Backpacker review by Martin

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  • Sound: 8
  • Overall Impression: 8
  • Reliability & Durability: 7
  • Action, Fit & Finish: 7
  • Features: 8
  • Reviewer's score: 7.6 Good
  • Users' score: 7.3 (23 votes)
Martin: Backpacker

Price paid: £ 120

Purchased from: thomann

Sound — 8
The guitar has to compensate for an obvious size disadvantage to other acoustics, but with it's combination of solid woods and light strings and finish, it does this surprisingly well. The sound was nothing like I was expecting, I though it would be tinny, empty quiet, like playing through a milk-carton, but no. It is a bright little guitar which can be forgiven for it's unconvincing bass, however when strumming happily in the middle of a field or on a beach on holiday, you neither notice the lack of bassiness or care about it. This guitar is perfect as a songwriter's guitar: portable and good to strum. It is okay at fingerpicking styles but don't expect to be heard as clearly when fingerpicking to a roomful of people. This guitar packs a sound way above it's size, a much more lively sound than the Taylor baby, which I have also played. Always use ultra light picks for best sound and care to strings.

Overall Impression — 8
I play mostly chord stuff like Jack Johnson and James Blunt on this guitar but it also performs oddly well with slides and bluesier stuff. Strictly spaeking this is a travel guitar but it is so good I have rated it compared to normal acoustics, had I rated it purely as a travel guitar though, it would have to get a ten as it's the best one out there. If it were stolen, of course I would buy it again, it's the funnest guitar I own.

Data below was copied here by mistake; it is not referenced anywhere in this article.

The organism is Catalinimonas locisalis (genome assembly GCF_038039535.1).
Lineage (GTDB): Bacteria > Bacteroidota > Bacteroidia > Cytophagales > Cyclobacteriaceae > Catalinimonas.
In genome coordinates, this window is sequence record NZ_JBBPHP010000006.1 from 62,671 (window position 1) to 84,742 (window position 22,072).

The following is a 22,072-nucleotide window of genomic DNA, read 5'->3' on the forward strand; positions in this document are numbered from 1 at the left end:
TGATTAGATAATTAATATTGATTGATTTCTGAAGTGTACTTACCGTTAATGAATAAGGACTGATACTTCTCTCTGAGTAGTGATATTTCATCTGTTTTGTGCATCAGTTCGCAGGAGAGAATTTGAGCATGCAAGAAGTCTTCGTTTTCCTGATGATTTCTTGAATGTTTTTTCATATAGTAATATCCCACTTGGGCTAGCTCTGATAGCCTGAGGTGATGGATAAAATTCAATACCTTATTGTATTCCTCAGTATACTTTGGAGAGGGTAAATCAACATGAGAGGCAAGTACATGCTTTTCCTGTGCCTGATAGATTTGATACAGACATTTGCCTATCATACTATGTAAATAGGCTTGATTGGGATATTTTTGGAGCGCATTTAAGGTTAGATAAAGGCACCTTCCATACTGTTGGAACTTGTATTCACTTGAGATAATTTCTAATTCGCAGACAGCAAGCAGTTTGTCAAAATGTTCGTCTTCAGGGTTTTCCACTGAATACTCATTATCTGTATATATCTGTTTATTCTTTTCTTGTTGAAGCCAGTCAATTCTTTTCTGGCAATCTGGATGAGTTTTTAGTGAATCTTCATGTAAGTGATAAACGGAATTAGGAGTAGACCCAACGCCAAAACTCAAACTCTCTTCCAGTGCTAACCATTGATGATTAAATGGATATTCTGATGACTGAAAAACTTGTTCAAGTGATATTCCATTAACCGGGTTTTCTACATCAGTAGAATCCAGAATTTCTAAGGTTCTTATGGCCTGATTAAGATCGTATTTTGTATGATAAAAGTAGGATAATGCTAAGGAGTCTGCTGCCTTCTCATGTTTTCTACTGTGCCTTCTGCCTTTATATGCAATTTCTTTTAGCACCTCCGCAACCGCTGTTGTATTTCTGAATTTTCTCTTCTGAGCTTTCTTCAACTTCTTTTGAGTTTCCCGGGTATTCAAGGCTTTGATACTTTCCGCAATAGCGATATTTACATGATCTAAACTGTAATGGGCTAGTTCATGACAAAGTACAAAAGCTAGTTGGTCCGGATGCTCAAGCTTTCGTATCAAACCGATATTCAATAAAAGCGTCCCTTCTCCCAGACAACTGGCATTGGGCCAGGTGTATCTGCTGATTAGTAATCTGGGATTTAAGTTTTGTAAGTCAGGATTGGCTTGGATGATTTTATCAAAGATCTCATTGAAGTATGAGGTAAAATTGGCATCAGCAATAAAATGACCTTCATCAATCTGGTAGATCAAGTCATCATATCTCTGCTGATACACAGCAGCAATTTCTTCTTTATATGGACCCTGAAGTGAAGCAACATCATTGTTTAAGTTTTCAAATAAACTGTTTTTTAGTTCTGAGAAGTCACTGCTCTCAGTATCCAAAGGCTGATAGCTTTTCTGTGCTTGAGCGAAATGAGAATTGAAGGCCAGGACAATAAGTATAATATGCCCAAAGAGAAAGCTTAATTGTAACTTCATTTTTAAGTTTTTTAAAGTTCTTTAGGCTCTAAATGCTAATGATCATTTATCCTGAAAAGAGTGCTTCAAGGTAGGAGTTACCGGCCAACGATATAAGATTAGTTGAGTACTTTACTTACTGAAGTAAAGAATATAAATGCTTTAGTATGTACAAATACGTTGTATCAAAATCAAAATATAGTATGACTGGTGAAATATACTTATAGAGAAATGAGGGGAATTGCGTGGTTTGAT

Reliability & Durability — 7
It's a Martin, made for travel and outdoors so it would survive Live playing, but it wouldn't be heard as it's not semi-acoustic but it would probably be funny to use one at a gig. The hardware on it is fine if not a bit underfinished at some points (all in the name of sound quality of course). The strap buttons look rather delicate but they're quite stable the only thing is that, if you even look at them funny, they go out of tune, they're too sensitive. The finish is nearly non-existant but it still looks good after a few hot holidays of playing, and that reminds me, I've never had to humidify it. The strap buttons are very flimsy, they look small even on this guitar.

Action, Fit & Finish — 7
Well, when I got the guitar it wasn't in tune, but that's forgivable I suppose. What is annoying is that the height of the saddle can make the guitar hard to play. Not that it already isn't hard to play with it's shape, for the sake of comfort use the strap and you get used to the slightly different playing position. The saddle that I mentioned is very easily fixed with a fine file so don't be too put off. the neck is very, very lightly finished for tonal quality so it isn't too smooth but if you use Fast-Fret then you won't notice as it helps to erradicate the problem (or stop your fingers noticing anyway). Also as I said it is not well balanced with the small light body at one end and the headstock and chrome tuning machines at the other. Even considering all of the above, it is still marginally easier to play than other travel guitars and half sized classical ones as this has proper sized frets.

Features — 8
My Backpacker is the newer version and was made around 2004/2005 in the US. It has a hand finished spruce top and solid tonewood back, sides and neck. Martin has sacrificed the number of frets for the size of frets (a wise choice) so it only has 15 frets. It has small pegged chrome tuners which are very sensitive when tuning and make the guitar stightly headstock heavy. It comes with Martin's own super-light bronze 80/20 strings and to be honest these are the best one's for a guitar such as this. The shape of the guitar itself as you can see is very original and space saving when travelling and has a decent gig bag with a pocket on the front that is much larger than it looks. The bridge is unique to the steel string Backpacker and is made of east indian rosewood. Oh yeah, it also comes with a Martin strap (which you will be thankful for, trust me).

1 comment sorted by best / new / date

    In my review in the 'Reliability & Durability:' section, the first time I talk about the strap buttons it should really say tuning pegs, my mistake.